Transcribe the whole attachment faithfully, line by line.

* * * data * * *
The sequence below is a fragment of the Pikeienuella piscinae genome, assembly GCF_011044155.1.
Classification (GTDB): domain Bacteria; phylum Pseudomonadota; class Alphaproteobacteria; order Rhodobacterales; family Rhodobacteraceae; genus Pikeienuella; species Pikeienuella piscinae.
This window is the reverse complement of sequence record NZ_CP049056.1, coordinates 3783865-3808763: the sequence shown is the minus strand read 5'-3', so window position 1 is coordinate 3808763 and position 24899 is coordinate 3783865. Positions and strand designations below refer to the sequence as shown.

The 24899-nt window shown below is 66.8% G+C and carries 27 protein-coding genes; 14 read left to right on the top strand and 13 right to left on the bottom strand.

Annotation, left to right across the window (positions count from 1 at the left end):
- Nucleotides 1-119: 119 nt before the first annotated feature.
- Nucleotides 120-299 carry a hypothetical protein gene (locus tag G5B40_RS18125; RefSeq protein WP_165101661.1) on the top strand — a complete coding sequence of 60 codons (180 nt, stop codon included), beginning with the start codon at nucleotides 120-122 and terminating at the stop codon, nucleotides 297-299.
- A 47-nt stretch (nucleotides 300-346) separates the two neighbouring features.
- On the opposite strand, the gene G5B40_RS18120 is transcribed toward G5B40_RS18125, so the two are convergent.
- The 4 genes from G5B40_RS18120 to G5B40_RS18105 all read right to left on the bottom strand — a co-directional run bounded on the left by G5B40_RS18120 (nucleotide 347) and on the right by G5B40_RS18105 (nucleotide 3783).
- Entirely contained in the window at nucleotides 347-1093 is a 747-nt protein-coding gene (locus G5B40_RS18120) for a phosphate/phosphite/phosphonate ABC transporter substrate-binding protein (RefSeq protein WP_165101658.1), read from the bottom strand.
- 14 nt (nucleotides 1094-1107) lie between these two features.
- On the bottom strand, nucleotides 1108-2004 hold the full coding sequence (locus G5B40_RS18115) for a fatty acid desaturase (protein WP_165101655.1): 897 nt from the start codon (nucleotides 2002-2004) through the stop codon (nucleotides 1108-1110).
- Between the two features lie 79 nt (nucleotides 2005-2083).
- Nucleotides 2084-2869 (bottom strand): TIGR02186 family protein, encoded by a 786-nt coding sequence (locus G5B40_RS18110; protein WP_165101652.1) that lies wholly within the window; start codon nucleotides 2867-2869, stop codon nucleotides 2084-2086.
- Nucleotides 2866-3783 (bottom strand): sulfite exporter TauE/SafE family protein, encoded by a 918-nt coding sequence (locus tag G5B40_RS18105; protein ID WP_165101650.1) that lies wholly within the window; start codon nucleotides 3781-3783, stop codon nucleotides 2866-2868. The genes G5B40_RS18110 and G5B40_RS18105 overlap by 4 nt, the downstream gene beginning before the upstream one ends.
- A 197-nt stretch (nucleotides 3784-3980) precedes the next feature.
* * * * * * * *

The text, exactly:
The sequence below is a fragment of the Pikeienuella piscinae genome, assembly GCF_011044155.1.
Classification (GTDB): domain Bacteria; phylum Pseudomonadota; class Alphaproteobacteria; order Rhodobacterales; family Rhodobacteraceae; genus Pikeienuella; species Pikeienuella piscinae.
This window is the reverse complement of sequence record NZ_CP049056.1, coordinates 3783865-3808763: the sequence shown is the minus strand read 5'-3', so window position 1 is coordinate 3808763 and position 24899 is coordinate 3783865. Positions and strand designations below refer to the sequence as shown.

The 24899-nt window shown below is 66.8% G+C and carries 27 protein-coding genes; 14 read left to right on the top strand and 13 right to left on the bottom strand.

Annotation, left to right across the window (positions count from 1 at the left end):
- Nucleotides 1-119: 119 nt before the first annotated feature.
- Nucleotides 120-299 carry a hypothetical protein gene (locus tag G5B40_RS18125; RefSeq protein WP_165101661.1) on the top strand — a complete coding sequence of 60 codons (180 nt, stop codon included), beginning with the start codon at nucleotides 120-122 and terminating at the stop codon, nucleotides 297-299.
- A 47-nt stretch (nucleotides 300-346) separates the two neighbouring features.
- On the opposite strand, the gene G5B40_RS18120 is transcribed toward G5B40_RS18125, so the two are convergent.
- The 4 genes from G5B40_RS18120 to G5B40_RS18105 all read right to left on the bottom strand — a co-directional run bounded on the left by G5B40_RS18120 (nucleotide 347) and on the right by G5B40_RS18105 (nucleotide 3783).
- Entirely contained in the window at nucleotides 347-1093 is a 747-nt protein-coding gene (locus G5B40_RS18120) for a phosphate/phosphite/phosphonate ABC transporter substrate-binding protein (RefSeq protein WP_165101658.1), read from the bottom strand.
- 14 nt (nucleotides 1094-1107) lie between these two features.
- On the bottom strand, nucleotides 1108-2004 hold the full coding sequence (locus G5B40_RS18115) for a fatty acid desaturase (protein WP_165101655.1): 897 nt from the start codon (nucleotides 2002-2004) through the stop codon (nucleotides 1108-1110).
- Between the two features lie 79 nt (nucleotides 2005-2083).
- Nucleotides 2084-2869 (bottom strand): TIGR02186 family protein, encoded by a 786-nt coding sequence (locus G5B40_RS18110; protein WP_165101652.1) that lies wholly within the window; start codon nucleotides 2867-2869, stop codon nucleotides 2084-2086.
- Nucleotides 2866-3783 (bottom strand): sulfite exporter TauE/SafE family protein, encoded by a 918-nt coding sequence (locus tag G5B40_RS18105; protein ID WP_165101650.1) that lies wholly within the window; start codon nucleotides 3781-3783, stop codon nucleotides 2866-2868. The genes G5B40_RS18110 and G5B40_RS18105 overlap by 4 nt, the downstream gene beginning before the upstream one ends.
- A 197-nt stretch (nucleotides 3784-3980) precedes the next feature.